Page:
Analyses of disordered gambling assessment data have indicated that commonly used screens appear to measure latent categories. This stands in contrast to the oft-held assumption that problem gambling is at the extreme of a continuum. To explore this further, we report a series of latent class analyses of a number of prevalent problem gambling assessments (PGSI, SOGS, DSM-IV Pathological Gambling based assessments) in nationally representative British surveys between 1999 and 2012, analysing data from nearly fifty thousand individuals. The analyses converged on a three class model in which the classes differed by problem gambling severity. This identified an initial class of gamblers showing minimal problems, a additional class predominantly endorsing indicators of preoccupation and loss chasing, and a third endorsing a range of disordered gambling criteria. However, there was considerable evidence to suggest that classes of intermediate and high severity disordered gamblers differed systematically in their responses to items related to loss of control, and not simply on the most ‘difficult’ items. It appeared that these differences were similar between assessments. An important exception to this was one set of DSM-IV criteria based analyses using a specific cutoff, which was also used in an analysis that identified an increase in UK problem gambling prevalence between 2007 and 2010. The results suggest that disordered gambling has a mixed latent structure, and that present assessments of problem gambling appear to converge on a broadly similar construct.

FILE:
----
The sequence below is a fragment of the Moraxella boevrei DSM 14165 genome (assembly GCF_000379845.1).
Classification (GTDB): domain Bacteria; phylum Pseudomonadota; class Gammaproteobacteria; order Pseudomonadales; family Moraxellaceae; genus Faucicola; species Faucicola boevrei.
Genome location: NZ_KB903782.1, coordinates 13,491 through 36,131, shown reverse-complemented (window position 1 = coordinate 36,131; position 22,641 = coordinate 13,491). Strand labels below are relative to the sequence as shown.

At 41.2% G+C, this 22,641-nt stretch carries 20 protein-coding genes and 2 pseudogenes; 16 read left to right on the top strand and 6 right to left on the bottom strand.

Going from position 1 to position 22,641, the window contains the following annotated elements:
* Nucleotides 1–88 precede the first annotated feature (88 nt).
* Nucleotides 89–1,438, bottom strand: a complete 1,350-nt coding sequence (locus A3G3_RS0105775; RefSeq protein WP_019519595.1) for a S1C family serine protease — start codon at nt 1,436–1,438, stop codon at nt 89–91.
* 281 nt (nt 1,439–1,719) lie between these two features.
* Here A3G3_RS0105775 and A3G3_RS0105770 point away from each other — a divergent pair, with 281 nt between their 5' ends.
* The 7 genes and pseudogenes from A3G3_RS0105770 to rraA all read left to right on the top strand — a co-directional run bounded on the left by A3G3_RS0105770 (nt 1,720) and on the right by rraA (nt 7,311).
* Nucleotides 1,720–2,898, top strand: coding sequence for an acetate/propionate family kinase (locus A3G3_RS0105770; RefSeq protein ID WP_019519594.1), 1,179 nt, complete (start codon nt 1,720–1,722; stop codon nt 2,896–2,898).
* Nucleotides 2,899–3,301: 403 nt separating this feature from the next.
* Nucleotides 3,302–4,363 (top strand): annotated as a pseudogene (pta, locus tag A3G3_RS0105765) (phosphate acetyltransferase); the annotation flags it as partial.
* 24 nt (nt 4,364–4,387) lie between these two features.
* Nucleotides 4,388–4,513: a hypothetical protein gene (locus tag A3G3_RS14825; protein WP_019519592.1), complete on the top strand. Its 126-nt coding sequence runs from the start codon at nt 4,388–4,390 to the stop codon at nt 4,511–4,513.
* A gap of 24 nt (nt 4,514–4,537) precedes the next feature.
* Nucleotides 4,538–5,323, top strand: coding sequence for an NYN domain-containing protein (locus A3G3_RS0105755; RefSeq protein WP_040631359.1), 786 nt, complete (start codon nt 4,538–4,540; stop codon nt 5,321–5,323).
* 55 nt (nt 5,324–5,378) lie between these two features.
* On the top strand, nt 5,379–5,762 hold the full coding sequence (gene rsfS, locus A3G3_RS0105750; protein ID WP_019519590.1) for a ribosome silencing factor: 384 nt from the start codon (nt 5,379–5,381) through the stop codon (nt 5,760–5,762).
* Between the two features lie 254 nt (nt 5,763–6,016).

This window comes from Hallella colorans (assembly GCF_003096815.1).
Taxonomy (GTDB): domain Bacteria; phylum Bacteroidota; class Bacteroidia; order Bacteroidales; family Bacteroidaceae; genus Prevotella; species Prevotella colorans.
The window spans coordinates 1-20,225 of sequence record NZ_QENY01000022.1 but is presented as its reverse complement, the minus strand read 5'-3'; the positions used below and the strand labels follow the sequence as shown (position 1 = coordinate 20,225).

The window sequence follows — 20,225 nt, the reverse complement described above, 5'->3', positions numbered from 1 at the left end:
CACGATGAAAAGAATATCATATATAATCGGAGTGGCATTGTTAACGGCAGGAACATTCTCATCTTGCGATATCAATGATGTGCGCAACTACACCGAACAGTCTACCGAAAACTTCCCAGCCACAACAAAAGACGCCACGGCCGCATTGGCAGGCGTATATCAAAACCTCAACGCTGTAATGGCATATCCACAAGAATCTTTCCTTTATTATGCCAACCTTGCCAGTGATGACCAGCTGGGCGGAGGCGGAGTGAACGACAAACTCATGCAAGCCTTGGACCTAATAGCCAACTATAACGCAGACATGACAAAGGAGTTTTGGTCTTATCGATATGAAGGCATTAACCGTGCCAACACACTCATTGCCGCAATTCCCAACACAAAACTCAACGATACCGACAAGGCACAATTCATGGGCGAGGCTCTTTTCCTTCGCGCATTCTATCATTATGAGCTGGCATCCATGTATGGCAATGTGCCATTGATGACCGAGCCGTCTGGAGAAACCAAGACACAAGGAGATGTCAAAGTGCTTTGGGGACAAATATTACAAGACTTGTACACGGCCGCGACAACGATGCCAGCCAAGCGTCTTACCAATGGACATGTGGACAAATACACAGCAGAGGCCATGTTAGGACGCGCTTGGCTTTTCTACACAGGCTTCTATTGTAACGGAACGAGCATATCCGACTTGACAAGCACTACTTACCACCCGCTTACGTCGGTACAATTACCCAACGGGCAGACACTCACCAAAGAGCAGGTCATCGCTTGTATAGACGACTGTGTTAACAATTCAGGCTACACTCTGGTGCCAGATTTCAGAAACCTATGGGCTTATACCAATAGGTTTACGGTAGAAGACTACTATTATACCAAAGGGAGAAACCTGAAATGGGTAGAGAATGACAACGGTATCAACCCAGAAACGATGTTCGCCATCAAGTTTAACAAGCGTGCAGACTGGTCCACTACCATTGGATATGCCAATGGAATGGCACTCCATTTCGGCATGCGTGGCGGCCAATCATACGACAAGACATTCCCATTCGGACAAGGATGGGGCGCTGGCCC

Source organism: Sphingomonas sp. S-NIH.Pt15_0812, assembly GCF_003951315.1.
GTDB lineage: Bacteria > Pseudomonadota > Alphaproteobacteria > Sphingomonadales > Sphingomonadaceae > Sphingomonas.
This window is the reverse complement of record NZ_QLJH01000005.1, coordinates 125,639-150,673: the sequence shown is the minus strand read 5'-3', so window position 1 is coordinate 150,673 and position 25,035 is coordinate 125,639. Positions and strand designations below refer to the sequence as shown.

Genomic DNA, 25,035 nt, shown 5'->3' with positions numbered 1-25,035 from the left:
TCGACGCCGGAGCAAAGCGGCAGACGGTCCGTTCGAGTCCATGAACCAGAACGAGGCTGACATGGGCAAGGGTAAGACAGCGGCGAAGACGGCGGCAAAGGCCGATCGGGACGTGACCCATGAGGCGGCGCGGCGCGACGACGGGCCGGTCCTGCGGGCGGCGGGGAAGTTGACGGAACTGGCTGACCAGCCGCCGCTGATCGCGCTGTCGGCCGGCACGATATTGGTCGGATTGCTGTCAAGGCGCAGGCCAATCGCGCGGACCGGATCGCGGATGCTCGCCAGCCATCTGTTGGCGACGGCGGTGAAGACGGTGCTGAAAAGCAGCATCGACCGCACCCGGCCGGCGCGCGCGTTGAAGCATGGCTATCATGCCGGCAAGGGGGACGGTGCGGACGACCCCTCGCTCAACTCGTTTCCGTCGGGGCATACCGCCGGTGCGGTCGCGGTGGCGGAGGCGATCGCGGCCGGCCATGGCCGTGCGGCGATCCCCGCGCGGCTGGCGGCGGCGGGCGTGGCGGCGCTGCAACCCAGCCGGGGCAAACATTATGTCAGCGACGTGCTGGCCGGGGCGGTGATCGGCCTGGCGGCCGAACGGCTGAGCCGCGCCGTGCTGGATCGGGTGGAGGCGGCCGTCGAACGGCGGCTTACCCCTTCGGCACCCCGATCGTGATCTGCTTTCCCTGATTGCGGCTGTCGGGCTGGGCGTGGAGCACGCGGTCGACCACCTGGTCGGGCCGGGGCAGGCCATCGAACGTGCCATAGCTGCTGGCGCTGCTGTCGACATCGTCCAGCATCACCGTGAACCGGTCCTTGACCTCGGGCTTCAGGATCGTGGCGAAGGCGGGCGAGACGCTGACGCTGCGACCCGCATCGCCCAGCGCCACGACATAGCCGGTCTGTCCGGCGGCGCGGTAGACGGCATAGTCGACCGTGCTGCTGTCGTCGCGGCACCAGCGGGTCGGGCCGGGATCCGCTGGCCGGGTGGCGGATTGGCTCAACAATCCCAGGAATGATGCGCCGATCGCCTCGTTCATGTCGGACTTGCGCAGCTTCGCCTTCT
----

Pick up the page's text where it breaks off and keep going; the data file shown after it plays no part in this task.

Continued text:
James, R. J., O'Malley, C., & Tunney, R. J. (2016). Loss of control as a discriminating factor between different latent classes of disordered gambling severity. Journal of Gambling Studies, 32(4), https://doi.org/10.1007/s10899-016-9592-z